Professional Football Player
In the often-changing world of pro football, the greatness of a player must be judged in the context of his era. However, even in the 1940s period of two-way play and versatility in the NFL, no player contributed to his teams in more different ways that the speedy, elusive “Albion Antelope,” Tom Colella.
Young Tom parlayed a brilliant three-sport career at Albion High into four years of magic at Canisius College. Colella is still considered the most exciting college football player ever produced by a local college, as well as one of the most versatile players in college football history. Colella’s multiple talents as a running back, passer, kicker, punter, defensive back, and kickoff and punt return specialist earned him not only Little-All-American honors three straight years, but a permanent place in Griffin gridiron lore. While Canisius’ 1940 upset of the previously unbeaten and bowl-bound Long Island Blackbirds remains a special moment for Canisius alumnae, Colella’s kickoff-return for a touchdown, two extra point conversions, and stellar defensive play added up to just another day at the office. Tom’s exploits earned him the first spot in the inaugural class of the Golden Griffin Sports Hall of Fame in 1967.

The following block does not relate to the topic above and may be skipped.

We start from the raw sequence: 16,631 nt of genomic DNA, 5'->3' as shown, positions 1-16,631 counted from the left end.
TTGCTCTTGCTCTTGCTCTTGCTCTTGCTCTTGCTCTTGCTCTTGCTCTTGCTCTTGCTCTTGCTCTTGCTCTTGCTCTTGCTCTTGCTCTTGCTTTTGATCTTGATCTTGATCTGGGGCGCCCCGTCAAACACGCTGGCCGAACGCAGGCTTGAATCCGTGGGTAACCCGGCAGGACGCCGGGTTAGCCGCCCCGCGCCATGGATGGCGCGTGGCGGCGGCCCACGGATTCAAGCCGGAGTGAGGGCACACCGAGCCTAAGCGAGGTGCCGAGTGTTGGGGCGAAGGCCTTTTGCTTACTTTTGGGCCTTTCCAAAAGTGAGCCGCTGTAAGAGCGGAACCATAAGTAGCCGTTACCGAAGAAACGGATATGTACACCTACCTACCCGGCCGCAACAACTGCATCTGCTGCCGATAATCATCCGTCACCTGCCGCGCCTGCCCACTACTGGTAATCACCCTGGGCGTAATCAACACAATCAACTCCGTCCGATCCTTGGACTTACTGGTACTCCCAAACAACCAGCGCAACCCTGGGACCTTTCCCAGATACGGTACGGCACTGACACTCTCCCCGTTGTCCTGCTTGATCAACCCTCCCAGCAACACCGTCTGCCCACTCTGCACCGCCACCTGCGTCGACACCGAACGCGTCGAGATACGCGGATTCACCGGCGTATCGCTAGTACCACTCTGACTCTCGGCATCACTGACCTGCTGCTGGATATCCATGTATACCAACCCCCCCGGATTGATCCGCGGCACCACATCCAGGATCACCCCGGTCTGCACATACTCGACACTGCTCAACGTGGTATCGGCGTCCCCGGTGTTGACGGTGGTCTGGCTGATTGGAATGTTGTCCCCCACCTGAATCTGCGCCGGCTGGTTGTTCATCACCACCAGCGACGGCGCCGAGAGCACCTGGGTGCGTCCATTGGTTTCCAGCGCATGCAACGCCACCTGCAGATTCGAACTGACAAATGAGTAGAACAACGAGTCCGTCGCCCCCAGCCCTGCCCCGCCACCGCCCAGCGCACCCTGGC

Colella was a fifth-round draft pick of the Detroit Lions in 1942; after two years with the Lions, Tom was traded to the Cleveland Rams and helped spark their championship run in 1945. When the Rams left town for Los Angeles, Colella jumped to Paul Brown’s Cleveland Browns of the All- American Football Conference. Colella starred as a defensive back, setting a league record with ten interceptions in 1946, and also saw duty as the team punter, as a running back, part-time quarterback, and kickoff and punt returner. The Browns won the AAFC crown all three years that Tom played for the team, and with good reason. Although those Browns were loaded with stars at every position (quarterback Otto Graham, fullback Marion Motley, receivers Dante Lavelli and Mac Speedie), they also possessed in Colella the ultimate weapon, a player who excelled on both sides of the ball and could (and frequently did) score in every manner in which points can be scored in a football game.
In 1949, Colella was traded to the Buffalo Bills of the AAFC, and thus enjoyed the distinct (true to this day) of being the only athlete to play for his hometown team in high school, college, and in the professional ranks. Today, the “Albion Antelope’s” place in football history, and in the Greater Buffalo Sports Hall of Fame, is secure, not as a distant memory from a bygone era, but with an ongoing ranking as the most talented pro football player ever to spring from the Buffalo area.